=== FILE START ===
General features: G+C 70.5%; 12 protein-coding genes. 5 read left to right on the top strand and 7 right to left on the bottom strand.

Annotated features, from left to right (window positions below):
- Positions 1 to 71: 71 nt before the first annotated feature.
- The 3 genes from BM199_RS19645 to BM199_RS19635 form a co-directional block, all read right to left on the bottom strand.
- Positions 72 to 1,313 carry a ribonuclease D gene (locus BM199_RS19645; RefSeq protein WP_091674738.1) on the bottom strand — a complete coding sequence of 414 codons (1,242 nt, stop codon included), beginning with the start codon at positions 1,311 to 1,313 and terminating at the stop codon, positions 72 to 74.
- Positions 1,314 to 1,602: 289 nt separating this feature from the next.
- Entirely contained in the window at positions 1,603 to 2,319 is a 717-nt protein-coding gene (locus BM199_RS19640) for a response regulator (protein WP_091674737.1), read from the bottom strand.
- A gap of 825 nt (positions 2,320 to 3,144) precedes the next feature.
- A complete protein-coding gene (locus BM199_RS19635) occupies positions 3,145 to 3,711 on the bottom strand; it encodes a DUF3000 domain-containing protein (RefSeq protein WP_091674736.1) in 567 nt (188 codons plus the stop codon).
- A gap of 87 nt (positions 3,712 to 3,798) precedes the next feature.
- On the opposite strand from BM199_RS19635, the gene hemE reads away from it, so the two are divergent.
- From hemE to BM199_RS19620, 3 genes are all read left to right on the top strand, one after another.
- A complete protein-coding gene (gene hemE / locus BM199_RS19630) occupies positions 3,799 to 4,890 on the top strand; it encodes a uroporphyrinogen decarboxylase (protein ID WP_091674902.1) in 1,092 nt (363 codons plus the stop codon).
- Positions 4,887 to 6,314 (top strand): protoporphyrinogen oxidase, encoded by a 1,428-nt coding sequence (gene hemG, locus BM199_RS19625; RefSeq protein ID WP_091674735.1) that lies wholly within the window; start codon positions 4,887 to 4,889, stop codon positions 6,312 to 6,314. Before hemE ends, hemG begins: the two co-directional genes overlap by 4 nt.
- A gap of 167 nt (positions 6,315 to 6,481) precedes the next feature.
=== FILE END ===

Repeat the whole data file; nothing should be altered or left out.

General features: G+C 70.5%; 12 protein-coding genes. 5 read left to right on the top strand and 7 right to left on the bottom strand.

Annotated features, from left to right (window positions below):
- Positions 1 to 71: 71 nt before the first annotated feature.
- The 3 genes from BM199_RS19645 to BM199_RS19635 form a co-directional block, all read right to left on the bottom strand.
- Positions 72 to 1,313 carry a ribonuclease D gene (locus BM199_RS19645; RefSeq protein WP_091674738.1) on the bottom strand — a complete coding sequence of 414 codons (1,242 nt, stop codon included), beginning with the start codon at positions 1,311 to 1,313 and terminating at the stop codon, positions 72 to 74.
- Positions 1,314 to 1,602: 289 nt separating this feature from the next.
- Entirely contained in the window at positions 1,603 to 2,319 is a 717-nt protein-coding gene (locus BM199_RS19640) for a response regulator (protein WP_091674737.1), read from the bottom strand.
- A gap of 825 nt (positions 2,320 to 3,144) precedes the next feature.
- A complete protein-coding gene (locus BM199_RS19635) occupies positions 3,145 to 3,711 on the bottom strand; it encodes a DUF3000 domain-containing protein (RefSeq protein WP_091674736.1) in 567 nt (188 codons plus the stop codon).
- A gap of 87 nt (positions 3,712 to 3,798) precedes the next feature.
- On the opposite strand from BM199_RS19635, the gene hemE reads away from it, so the two are divergent.
- From hemE to BM199_RS19620, 3 genes are all read left to right on the top strand, one after another.
- A complete protein-coding gene (gene hemE / locus BM199_RS19630) occupies positions 3,799 to 4,890 on the top strand; it encodes a uroporphyrinogen decarboxylase (protein ID WP_091674902.1) in 1,092 nt (363 codons plus the stop codon).
- Positions 4,887 to 6,314 (top strand): protoporphyrinogen oxidase, encoded by a 1,428-nt coding sequence (gene hemG, locus BM199_RS19625; RefSeq protein ID WP_091674735.1) that lies wholly within the window; start codon positions 4,887 to 4,889, stop codon positions 6,312 to 6,314. Before hemE ends, hemG begins: the two co-directional genes overlap by 4 nt.
- A gap of 167 nt (positions 6,315 to 6,481) precedes the next feature.